Shares of office supply company Staples (NASDAQ:SPLS) surged after the company on Nov. 19 beat analyst estimates for quarterly earnings, posting strong growth in both its commercial and online businesses. Staples' investments in the past couple of years appear to be paying off, and some management comments during the company's conference call provide a deeper look into Staples' turnaround efforts.

All sales aren't lost when stores are closed

"During the third quarter we closed 31 stores [in] North America, bringing our year-to-date store closures to 127. Sales transfer from these stores has come in ahead of our expectations. Over the past few weeks we've also seen an acceleration in the pace of competitor store closures and our share gains from these stores have also been a little ahead of our expectations."
-- CEO Ron Sargent

Staples has closed 127 stores to date in 2014, with plans to raise that number to 170 by the end of the year. Closing stores reduces revenue, of course, but not all the sales are lost. A fraction of revenue from closed stores transfers to remaining locations, and this amount has so far been higher than Staples initially expected.

Staples also gains a fraction of revenue from stores closed by competitor Office Depot, and these gains have also been above expectations.

These sales transfers are important because they raise the profitability of the remaining stores, increasing revenue without a concurrent increase in fixed costs. While losing some revenue seems like a bad result, keeping the retail stores profitable is far more important.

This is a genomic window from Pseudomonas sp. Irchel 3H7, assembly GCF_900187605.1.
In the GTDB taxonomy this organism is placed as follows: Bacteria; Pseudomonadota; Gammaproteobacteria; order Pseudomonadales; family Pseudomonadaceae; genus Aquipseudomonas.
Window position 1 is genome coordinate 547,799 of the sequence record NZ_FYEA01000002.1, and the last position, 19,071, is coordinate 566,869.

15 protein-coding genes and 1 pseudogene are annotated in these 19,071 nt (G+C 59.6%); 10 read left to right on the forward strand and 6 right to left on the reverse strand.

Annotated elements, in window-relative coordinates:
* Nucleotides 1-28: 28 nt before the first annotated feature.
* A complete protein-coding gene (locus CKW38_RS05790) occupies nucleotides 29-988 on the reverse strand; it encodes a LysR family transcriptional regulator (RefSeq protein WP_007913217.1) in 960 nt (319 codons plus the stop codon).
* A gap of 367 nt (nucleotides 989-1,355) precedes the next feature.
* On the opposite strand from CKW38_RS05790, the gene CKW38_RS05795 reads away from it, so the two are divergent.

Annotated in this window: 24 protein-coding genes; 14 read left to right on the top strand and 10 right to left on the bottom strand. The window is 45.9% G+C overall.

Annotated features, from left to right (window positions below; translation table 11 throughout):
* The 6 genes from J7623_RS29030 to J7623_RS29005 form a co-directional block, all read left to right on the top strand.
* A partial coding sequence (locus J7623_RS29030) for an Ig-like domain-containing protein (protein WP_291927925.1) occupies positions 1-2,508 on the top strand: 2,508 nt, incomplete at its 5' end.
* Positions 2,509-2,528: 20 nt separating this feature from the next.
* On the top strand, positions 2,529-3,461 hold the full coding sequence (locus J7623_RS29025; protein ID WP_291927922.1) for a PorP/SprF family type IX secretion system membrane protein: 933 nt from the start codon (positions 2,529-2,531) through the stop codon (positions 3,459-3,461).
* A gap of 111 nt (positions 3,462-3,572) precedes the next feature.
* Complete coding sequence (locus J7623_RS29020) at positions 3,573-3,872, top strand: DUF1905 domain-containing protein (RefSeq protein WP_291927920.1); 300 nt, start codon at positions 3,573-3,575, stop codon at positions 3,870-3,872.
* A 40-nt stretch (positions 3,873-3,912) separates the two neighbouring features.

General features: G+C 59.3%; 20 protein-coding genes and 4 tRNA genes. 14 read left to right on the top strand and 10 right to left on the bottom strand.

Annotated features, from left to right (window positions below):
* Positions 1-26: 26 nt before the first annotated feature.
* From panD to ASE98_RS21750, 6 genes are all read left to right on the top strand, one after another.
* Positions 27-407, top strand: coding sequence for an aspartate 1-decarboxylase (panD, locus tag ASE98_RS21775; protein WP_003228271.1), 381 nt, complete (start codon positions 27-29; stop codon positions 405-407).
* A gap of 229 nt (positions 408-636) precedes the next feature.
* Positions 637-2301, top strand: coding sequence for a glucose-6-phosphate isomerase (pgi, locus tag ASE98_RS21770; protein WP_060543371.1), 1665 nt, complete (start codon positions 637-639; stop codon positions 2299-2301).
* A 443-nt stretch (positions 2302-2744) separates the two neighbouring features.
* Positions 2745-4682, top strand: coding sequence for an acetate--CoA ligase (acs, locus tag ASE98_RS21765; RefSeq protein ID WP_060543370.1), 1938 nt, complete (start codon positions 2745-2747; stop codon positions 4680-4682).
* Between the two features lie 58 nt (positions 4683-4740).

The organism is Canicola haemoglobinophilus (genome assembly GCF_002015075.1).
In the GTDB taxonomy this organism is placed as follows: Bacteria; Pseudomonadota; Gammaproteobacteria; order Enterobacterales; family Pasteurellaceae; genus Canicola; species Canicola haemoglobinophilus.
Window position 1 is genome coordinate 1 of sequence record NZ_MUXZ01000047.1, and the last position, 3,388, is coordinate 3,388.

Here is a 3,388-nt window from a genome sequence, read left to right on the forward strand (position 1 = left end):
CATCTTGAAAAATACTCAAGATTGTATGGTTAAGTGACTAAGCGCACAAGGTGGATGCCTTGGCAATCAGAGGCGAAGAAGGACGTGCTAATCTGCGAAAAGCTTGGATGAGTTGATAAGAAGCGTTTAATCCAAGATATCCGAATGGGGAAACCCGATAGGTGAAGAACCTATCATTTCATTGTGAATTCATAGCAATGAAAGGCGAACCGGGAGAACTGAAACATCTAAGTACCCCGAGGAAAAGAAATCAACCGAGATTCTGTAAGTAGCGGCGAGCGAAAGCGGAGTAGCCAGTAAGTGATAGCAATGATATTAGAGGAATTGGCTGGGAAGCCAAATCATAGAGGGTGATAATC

Not just office supplies anymore

"Sales in categories beyond office supplies now represent more than 40% of our mix in North American commercial or about $3.5 billion annually. These new categories will become the growth engine for our company and we plan to build on our momentum here."
-- Sargent

Part of Staples' long-term plan is shifting from a company that sells mainly core office supplies, like paper products, to one which sells everything a business needs. Staples has greatly expanded the assortment of products that it sells to its commercial customers, which has helped the North American commercial segment stand as the strongest part of Staples' business.

The North American commercial segment grew by 3.3% during the most recent quarter, an acceleration from the previous quarter. While demand for core office supplies remains weak, Staples has managed to grow sales of other categories enough to make up for this weakness. Noncore office supplies now make up 40% of the commercial business, and this number will likely continue to grow. Staples is no longer just an office supply company.

The online business is improving

"[] Traffic was up double digits, customer conversion more than doubled and our online back-to-school center drove an improved customer experience during this important time of the year."
-- Sargent is Staples' consumer- and small business-oriented website, and its growth has accelerated. Sales grew by 9% during the most recent quarter, and it now represents about 21% of the company's North American retail and online segment. A strong e-commerce business will prove critical as more spending moves online, and Staples is positioning itself to benefit from that trend.